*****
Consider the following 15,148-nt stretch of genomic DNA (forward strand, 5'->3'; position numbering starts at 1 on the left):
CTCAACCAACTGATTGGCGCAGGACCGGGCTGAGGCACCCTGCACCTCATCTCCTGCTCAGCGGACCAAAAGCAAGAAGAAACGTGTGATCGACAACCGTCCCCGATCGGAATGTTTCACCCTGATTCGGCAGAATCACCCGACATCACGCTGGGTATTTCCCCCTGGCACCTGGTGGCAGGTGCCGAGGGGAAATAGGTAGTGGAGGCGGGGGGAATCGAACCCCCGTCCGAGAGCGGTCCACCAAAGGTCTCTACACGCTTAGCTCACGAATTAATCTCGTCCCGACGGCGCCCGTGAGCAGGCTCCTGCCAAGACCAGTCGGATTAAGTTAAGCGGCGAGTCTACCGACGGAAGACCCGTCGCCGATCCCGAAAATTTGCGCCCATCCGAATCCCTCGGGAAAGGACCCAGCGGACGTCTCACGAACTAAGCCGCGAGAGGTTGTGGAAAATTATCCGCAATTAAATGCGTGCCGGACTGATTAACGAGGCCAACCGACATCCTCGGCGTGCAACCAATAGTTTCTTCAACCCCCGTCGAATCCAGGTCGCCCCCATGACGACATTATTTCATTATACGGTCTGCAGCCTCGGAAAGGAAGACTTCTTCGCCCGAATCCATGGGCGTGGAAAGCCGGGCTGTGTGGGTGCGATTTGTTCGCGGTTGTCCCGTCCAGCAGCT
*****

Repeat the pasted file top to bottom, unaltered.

Consider the following 15,148-nt stretch of genomic DNA (forward strand, 5'->3'; position numbering starts at 1 on the left):
CTCAACCAACTGATTGGCGCAGGACCGGGCTGAGGCACCCTGCACCTCATCTCCTGCTCAGCGGACCAAAAGCAAGAAGAAACGTGTGATCGACAACCGTCCCCGATCGGAATGTTTCACCCTGATTCGGCAGAATCACCCGACATCACGCTGGGTATTTCCCCCTGGCACCTGGTGGCAGGTGCCGAGGGGAAATAGGTAGTGGAGGCGGGGGGAATCGAACCCCCGTCCGAGAGCGGTCCACCAAAGGTCTCTACACGCTTAGCTCACGAATTAATCTCGTCCCGACGGCGCCCGTGAGCAGGCTCCTGCCAAGACCAGTCGGATTAAGTTAAGCGGCGAGTCTACCGACGGAAGACCCGTCGCCGATCCCGAAAATTTGCGCCCATCCGAATCCCTCGGGAAAGGACCCAGCGGACGTCTCACGAACTAAGCCGCGAGAGGTTGTGGAAAATTATCCGCAATTAAATGCGTGCCGGACTGATTAACGAGGCCAACCGACATCCTCGGCGTGCAACCAATAGTTTCTTCAACCCCCGTCGAATCCAGGTCGCCCCCATGACGACATTATTTCATTATACGGTCTGCAGCCTCGGAAAGGAAGACTTCTTCGCCCGAATCCATGGGCGTGGAAAGCCGGGCTGTGTGGGTGCGATTTGTTCGCGGTTGTCCCGTCCAGCAGCT